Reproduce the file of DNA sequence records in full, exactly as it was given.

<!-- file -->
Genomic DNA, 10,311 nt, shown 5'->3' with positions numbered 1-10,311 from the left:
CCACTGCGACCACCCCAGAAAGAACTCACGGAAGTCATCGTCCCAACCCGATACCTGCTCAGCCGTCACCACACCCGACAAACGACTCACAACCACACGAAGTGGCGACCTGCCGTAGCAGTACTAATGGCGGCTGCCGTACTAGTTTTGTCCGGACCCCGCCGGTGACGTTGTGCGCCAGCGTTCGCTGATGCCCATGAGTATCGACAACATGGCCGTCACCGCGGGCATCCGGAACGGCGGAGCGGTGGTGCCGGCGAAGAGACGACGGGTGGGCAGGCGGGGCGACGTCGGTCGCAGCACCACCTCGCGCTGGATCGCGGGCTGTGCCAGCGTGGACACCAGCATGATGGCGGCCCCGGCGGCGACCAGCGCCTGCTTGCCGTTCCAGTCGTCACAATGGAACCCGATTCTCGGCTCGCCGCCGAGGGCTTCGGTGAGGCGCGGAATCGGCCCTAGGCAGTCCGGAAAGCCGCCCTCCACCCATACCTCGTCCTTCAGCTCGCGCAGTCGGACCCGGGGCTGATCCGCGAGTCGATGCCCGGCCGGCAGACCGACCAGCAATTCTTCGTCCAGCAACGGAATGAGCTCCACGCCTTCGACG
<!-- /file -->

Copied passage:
Genomic DNA, 10,311 nt, shown 5'->3' with positions numbered 1-10,311 from the left:
CCACTGCGACCACCCCAGAAAGAACTCACGGAAGTCATCGTCCCAACCCGATACCTGCTCAGCCGTCACCACACCCGACAAACGACTCACAACCACACGAAGTGGCGACCTGCCGTAGCAGTACTAATGGCGGCTGCCGTACTAGTTTTGTCCGGACCCCGCCGGTGACGTTGTGCGCCAGCGTTCGCTGATGCCCATGAGTATCGACAACATGGCCGTCACCGCGGGCATCCGGAACGGCGGAGCGGTGGTGCCGGCGAAGAGACGACGGGTGGGCAGGCGGGGCGACGTCGGTCGCAGCACCACCTCGCGCTGGATCGCGGGCTGTGCCAGCGTGGACACCAGCATGATGGCGGCCCCGGCGGCGACCAGCGCCTGCTTGCCGTTCCAGTCGTCACAATGGAACCCGATTCTCGGCTCGCCGCCGAGGGCTTCGGTGAGGCGCGGAATCGGCCCTAGGCAGTCCGGAAAGCCGCCCTCCACCCATACCTCGTCCTTCAGCTCGCGCAGTCGGACCCGGGGCTGATCCGCGAGTCGATGCCCGGCCGGCAGACCGACCAGCAATTCTTCGTCCAGCAACGGAATGAGCTCCACGCCTTCGACG